Yvonne Cherie Dugger
October 8, 2012
Sources of Motivation Paper
People are individually motivated to achieve certain goals, meet particular desires, and ultimately define his or her purpose and the inspiration that guides these thoughts, actions, and behaviors. Motivation refers to a set of factors that “activate, direct, and maintain behavior, usually toward some goal” (Huffman, 2010, p. 406). Theories or sources involved in driving motivation emphasize biological, psychological, social forces, and the environment (Deckers, 2010; Huffman, 2010). This essay thoroughly discusses motivation, examines a couple of sources that contribute to motivation, emphasizes the relationship between motivation and behavior, and includes how behavior can exhibit motivation. Although many researchers debate regarding contributing factors and sources in motivation, a clear and comprehensive approach is to consider all perspectives concerning each person’s individuality. Sources of Motivation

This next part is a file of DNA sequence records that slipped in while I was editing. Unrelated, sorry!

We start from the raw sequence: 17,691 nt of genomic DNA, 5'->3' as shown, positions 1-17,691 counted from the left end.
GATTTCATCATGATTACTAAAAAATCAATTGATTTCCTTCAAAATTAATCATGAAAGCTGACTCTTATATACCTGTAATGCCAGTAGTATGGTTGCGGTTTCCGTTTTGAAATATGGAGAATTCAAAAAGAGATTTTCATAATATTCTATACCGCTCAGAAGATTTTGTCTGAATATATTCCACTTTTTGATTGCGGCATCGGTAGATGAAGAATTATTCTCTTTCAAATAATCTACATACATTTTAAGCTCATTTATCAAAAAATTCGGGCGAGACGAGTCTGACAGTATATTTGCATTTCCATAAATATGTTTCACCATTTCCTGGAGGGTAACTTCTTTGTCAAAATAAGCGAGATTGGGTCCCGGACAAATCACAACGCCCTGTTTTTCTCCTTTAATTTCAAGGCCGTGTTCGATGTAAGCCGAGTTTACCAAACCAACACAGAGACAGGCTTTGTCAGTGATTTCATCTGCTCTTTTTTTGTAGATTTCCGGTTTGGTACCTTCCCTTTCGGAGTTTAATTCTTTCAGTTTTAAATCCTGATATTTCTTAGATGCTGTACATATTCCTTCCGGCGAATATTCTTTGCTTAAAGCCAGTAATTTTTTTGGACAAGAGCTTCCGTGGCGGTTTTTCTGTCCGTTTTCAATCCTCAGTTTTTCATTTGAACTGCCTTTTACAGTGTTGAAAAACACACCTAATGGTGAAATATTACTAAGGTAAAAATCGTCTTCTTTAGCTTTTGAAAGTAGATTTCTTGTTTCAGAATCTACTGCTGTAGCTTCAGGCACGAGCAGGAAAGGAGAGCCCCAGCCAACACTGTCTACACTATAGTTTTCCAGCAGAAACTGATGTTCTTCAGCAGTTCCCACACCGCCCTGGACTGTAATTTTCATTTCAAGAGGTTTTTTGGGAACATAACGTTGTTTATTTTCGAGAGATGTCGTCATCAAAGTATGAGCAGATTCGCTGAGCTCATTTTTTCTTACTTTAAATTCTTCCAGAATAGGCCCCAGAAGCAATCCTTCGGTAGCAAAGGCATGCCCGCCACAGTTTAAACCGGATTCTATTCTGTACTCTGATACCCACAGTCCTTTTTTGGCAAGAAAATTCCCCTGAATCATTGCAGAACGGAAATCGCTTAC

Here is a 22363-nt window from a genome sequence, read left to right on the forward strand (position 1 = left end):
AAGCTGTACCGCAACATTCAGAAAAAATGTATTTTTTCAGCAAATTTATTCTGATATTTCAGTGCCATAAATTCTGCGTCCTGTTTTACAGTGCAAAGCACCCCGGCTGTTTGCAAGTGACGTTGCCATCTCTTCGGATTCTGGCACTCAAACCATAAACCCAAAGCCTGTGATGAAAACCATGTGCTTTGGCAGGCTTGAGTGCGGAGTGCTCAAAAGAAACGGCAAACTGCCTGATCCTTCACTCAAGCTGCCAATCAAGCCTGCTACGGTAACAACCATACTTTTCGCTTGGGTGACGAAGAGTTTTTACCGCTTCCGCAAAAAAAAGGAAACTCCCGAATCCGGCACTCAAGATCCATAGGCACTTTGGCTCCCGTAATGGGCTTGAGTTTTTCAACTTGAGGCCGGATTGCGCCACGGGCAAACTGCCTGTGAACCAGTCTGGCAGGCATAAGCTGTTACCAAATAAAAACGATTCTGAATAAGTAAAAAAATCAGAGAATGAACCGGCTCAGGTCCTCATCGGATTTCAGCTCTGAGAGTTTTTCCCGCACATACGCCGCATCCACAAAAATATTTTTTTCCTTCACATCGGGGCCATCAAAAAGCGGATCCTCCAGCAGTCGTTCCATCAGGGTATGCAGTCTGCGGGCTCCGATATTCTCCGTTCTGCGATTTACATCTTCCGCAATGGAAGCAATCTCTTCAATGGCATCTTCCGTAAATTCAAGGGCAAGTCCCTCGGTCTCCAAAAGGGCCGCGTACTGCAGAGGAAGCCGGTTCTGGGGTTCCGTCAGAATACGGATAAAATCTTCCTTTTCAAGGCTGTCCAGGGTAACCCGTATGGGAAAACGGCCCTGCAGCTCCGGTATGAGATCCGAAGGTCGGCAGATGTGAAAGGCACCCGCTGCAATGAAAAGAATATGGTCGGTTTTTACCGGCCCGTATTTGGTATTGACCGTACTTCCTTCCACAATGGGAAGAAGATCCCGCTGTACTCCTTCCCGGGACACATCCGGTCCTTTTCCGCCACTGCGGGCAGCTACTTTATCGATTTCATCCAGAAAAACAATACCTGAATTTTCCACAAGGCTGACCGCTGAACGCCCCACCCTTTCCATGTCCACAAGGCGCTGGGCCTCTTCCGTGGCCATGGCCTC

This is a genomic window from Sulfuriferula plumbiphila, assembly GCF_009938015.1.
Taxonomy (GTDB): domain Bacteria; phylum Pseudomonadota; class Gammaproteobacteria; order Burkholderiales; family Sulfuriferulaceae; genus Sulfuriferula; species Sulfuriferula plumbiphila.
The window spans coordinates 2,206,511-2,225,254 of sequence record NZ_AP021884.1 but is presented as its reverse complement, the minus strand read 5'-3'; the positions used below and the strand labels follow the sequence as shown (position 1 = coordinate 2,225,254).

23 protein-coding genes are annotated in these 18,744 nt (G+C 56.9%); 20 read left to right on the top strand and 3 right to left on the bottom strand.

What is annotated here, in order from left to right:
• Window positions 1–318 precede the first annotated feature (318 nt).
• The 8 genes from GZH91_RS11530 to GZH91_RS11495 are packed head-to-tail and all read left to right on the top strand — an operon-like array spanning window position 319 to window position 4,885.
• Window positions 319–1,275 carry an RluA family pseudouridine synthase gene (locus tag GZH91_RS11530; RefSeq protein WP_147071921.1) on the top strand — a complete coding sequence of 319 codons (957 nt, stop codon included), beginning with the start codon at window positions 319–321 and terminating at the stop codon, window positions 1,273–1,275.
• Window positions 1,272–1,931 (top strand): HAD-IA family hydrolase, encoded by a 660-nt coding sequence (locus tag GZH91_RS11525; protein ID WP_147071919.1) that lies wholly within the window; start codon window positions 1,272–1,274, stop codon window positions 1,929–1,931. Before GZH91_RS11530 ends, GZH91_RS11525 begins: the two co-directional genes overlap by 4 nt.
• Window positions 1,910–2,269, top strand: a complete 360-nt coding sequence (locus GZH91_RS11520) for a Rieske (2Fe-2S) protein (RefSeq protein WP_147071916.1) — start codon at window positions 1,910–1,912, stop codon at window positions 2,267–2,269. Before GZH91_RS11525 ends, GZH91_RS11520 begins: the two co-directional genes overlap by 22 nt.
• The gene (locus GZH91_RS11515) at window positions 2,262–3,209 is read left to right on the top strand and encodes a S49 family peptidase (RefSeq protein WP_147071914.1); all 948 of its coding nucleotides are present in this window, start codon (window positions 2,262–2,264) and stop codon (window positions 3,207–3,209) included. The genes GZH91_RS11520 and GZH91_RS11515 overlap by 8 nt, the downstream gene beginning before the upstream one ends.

Each organism experiences differing sources of motivation usually concerning an ultimate goal. Motivation can be internal or external, which refers to a push or pull toward the goal, and intrinsic or extrinsic, which refers to the sheer joy that motivates individuals or environmental factors, such as money (Sheldon & Kasser, 2008). The primary perspectives regarding motivation include biological, psychological, environmental, social forces, and the interactionism of these concepts. Encompassed within these theories are numerous sources that contribute to motivation. Two of these sources include the drive reduction theory, which emphasizes an organism’s internal or physiological needs, and the incentive theory, which centers on external or environmental pulls (Deckers, 2010; Huffman, 2010). Examples of biological needs that push people in certain directions include food and water. When the need to drink water or eat food...